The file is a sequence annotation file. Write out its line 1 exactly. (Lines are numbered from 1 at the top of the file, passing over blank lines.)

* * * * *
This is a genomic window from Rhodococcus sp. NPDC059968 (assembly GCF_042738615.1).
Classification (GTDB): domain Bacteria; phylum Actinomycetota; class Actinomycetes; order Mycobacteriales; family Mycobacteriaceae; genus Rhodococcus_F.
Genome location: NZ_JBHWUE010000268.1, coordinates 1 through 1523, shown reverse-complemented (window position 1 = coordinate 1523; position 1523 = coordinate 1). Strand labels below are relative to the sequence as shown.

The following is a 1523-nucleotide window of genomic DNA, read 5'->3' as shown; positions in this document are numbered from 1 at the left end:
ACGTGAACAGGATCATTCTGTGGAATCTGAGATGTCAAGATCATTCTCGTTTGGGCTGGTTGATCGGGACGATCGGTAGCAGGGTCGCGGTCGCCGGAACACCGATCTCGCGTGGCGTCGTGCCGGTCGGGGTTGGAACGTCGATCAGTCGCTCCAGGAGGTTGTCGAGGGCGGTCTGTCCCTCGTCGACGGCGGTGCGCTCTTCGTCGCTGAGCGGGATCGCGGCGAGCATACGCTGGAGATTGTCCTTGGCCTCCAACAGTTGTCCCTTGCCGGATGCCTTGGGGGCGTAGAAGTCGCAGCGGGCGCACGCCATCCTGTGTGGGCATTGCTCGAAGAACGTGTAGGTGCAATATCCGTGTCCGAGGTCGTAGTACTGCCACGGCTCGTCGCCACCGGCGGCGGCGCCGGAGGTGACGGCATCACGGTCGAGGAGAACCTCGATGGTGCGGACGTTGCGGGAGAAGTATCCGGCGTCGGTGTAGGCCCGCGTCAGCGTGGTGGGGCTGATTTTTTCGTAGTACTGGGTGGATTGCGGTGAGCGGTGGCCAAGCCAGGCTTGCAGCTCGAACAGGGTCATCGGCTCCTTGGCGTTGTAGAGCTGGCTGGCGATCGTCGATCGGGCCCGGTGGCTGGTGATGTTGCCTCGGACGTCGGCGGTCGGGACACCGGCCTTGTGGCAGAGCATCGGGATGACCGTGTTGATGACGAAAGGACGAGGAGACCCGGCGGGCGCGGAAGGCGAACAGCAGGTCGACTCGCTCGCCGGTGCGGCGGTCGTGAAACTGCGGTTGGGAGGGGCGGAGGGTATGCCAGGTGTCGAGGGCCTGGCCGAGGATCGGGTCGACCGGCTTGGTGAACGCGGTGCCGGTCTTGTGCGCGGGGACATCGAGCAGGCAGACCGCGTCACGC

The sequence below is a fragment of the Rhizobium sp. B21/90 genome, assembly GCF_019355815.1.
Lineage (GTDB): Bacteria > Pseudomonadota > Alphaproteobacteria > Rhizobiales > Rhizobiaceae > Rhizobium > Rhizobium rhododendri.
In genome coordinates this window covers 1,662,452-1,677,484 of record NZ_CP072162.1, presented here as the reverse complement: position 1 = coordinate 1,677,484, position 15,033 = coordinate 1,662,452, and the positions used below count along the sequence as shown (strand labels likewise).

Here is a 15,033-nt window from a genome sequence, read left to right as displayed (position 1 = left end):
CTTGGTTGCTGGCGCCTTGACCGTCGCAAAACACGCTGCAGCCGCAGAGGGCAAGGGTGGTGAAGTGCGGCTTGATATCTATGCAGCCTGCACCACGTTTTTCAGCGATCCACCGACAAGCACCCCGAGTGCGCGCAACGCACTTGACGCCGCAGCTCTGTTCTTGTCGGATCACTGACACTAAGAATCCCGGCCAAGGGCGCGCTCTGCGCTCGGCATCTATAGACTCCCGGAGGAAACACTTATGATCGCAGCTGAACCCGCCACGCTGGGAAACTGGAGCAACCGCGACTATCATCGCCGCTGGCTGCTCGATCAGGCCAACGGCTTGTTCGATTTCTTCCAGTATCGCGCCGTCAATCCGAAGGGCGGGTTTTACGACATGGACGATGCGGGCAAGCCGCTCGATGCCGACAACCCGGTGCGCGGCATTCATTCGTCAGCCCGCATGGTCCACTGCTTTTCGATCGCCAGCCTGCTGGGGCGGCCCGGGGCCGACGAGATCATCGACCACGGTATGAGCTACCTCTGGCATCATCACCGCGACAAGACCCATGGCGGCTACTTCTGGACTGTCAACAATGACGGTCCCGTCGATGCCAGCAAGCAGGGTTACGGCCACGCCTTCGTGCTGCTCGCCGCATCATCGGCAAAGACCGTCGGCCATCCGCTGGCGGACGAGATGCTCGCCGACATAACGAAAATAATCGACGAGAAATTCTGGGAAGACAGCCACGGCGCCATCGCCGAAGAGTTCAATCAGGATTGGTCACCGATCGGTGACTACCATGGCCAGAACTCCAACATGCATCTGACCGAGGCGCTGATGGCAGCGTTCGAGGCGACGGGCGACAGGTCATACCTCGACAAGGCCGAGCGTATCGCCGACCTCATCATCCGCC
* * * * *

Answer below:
This is a genomic window from Rhodococcus sp. NPDC059968 (assembly GCF_042738615.1).